What is the latest treatment for bladder cancer?

Bladder cancer latest treatment

How is bladder cancer treated? 

There are so many different types and stages of bladder cancer that therapy varies widely among individual patients. A single papillary tumor may be successfully treated by electrically destroying the tissue. When the tumor is malignant and extensive, it may be necessary to remove the entire bladder. Multiple tumors, even at an early stage, are usually treated by surgical removal of the tumors themselves as well as surrounding tissue. Following surgery, a solution containing an anticancer drug may be instilled into the bladder to decrease the chance of the tumors recurring. If surgery is not available, radiation therapy can be used to destroy the cancer. Tumor killing doses of radiation can be delivered to the bladder without excessive damage to overlying tissues, permitting the cure of some advanced tumors not suited to surgical removal. Radioisotopes and chemotherapy are also used in the treatment of bladder cancer. Sometimes radiation is used before the operation in bladder cancer.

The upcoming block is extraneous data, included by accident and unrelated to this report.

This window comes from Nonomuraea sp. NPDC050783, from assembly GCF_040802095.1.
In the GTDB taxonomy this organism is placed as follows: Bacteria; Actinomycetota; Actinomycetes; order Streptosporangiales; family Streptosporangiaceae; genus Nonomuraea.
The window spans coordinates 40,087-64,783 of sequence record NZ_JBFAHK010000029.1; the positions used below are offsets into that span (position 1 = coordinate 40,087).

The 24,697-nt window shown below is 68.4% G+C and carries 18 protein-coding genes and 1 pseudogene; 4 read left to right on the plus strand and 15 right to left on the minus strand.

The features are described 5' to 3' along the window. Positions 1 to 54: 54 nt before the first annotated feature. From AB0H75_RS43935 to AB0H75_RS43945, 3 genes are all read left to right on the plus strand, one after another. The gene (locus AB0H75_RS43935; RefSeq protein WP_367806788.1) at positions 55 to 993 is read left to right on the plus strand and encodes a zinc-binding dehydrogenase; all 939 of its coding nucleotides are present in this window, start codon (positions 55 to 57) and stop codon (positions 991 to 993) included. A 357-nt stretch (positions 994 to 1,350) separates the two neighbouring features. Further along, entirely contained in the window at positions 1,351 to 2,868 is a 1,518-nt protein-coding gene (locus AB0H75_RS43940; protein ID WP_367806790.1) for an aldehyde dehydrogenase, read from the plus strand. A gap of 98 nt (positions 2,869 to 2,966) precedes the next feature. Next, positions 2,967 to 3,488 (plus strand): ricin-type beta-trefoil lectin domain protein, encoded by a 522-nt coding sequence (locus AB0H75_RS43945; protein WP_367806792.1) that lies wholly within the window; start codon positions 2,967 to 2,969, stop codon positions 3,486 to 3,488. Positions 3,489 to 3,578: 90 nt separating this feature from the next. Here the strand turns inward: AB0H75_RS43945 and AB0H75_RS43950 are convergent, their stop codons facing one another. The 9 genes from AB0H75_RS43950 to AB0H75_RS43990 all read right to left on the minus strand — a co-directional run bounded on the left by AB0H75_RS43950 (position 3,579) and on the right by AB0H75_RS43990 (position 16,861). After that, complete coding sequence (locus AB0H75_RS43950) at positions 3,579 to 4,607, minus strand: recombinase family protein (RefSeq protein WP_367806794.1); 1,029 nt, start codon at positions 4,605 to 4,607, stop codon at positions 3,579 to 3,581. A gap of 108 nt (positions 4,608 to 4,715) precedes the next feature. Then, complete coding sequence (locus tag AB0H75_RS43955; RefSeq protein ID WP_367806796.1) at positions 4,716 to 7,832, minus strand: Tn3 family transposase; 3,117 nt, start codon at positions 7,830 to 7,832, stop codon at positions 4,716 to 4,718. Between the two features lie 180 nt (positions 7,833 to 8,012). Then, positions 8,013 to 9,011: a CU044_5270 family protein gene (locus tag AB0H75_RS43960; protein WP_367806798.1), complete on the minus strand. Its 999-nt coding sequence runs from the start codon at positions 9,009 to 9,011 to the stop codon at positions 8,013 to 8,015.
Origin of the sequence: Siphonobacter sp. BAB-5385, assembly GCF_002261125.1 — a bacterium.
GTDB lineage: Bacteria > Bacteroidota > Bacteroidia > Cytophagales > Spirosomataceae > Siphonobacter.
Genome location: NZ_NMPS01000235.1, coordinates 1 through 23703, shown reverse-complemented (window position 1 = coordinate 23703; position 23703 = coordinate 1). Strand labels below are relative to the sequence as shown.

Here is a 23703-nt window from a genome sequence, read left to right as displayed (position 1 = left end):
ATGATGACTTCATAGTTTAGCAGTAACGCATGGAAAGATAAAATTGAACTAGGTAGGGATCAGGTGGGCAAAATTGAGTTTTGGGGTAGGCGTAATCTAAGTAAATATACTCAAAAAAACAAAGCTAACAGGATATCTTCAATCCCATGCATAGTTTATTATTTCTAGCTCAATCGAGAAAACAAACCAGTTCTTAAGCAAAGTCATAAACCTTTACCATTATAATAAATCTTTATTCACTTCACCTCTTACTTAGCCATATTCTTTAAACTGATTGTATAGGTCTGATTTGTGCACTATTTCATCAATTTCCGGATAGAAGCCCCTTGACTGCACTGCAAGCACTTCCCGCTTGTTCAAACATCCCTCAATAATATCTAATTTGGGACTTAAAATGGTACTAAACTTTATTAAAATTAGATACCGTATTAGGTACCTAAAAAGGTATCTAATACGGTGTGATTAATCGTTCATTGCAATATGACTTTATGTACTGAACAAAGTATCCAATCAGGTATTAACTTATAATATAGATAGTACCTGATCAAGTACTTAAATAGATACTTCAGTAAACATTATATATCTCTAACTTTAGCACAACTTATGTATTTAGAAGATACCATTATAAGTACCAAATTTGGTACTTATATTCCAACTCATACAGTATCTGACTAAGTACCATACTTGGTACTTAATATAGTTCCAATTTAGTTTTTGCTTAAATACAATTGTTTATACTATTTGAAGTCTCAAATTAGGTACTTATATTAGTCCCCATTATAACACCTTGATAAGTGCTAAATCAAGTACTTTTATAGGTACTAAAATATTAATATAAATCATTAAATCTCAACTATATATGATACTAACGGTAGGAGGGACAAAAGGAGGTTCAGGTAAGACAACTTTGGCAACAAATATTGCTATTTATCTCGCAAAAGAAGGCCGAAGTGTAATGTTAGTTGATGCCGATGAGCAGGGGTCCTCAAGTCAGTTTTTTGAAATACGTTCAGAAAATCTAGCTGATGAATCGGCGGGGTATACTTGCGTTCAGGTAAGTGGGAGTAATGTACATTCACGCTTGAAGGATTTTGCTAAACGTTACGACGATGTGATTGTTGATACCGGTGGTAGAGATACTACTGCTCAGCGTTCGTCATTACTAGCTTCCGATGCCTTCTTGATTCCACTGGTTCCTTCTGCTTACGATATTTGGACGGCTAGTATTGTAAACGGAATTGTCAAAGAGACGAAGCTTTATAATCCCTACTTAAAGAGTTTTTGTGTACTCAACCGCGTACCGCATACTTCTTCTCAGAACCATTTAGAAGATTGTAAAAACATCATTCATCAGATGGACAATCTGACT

How is a diagnosis of bladder cancer made? 

A urologist usually performs an examination with a cystoscope, which allows him to inspect the lining of the urinary bladder. If any suspicious looking areas or growths are observed, a piece of tissue is removed for microscopic examination without major surgery. The examination involves little time or discomfort. Cystograms, made after filling the bladder with an opaque solution, give further information about the size of the tumor and the width of its base. Intravenous pyelograms can be done to outline the ureters and upper urinary tract. Microscopic study (cytology) of the urine for presence of cancer cells sloughed off by the bladder is routine.